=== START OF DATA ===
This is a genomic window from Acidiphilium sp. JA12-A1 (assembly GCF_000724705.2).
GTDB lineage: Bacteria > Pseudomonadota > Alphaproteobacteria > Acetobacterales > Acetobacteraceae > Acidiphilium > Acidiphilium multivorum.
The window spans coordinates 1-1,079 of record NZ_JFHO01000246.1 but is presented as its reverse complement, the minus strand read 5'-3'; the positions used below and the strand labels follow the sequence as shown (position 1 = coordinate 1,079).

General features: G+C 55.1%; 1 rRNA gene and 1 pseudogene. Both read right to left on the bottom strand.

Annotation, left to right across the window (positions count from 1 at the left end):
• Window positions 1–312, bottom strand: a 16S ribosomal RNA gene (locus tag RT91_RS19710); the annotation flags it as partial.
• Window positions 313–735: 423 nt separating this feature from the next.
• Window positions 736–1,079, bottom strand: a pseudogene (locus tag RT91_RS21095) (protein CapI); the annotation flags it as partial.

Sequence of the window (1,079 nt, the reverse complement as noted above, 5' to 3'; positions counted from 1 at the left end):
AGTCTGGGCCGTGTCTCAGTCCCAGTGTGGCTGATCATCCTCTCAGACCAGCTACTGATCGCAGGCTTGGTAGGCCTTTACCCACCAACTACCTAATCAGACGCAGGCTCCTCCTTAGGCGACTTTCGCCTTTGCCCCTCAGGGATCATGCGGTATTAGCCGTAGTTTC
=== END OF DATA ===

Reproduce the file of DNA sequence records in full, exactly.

This is a genomic window from Acidiphilium sp. JA12-A1 (assembly GCF_000724705.2).
GTDB lineage: Bacteria > Pseudomonadota > Alphaproteobacteria > Acetobacterales > Acetobacteraceae > Acidiphilium > Acidiphilium multivorum.
The window spans coordinates 1-1,079 of record NZ_JFHO01000246.1 but is presented as its reverse complement, the minus strand read 5'-3'; the positions used below and the strand labels follow the sequence as shown (position 1 = coordinate 1,079).

General features: G+C 55.1%; 1 rRNA gene and 1 pseudogene. Both read right to left on the bottom strand.

Annotation, left to right across the window (positions count from 1 at the left end):
• Window positions 1–312, bottom strand: a 16S ribosomal RNA gene (locus tag RT91_RS19710); the annotation flags it as partial.
• Window positions 313–735: 423 nt separating this feature from the next.
• Window positions 736–1,079, bottom strand: a pseudogene (locus tag RT91_RS21095) (protein CapI); the annotation flags it as partial.

Sequence of the window (1,079 nt, the reverse complement as noted above, 5' to 3'; positions counted from 1 at the left end):
AGTCTGGGCCGTGTCTCAGTCCCAGTGTGGCTGATCATCCTCTCAGACCAGCTACTGATCGCAGGCTTGGTAGGCCTTTACCCACCAACTACCTAATCAGACGCAGGCTCCTCCTTAGGCGACTTTCGCCTTTGCCCCTCAGGGATCATGCGGTATTAGCCGTAGTTTC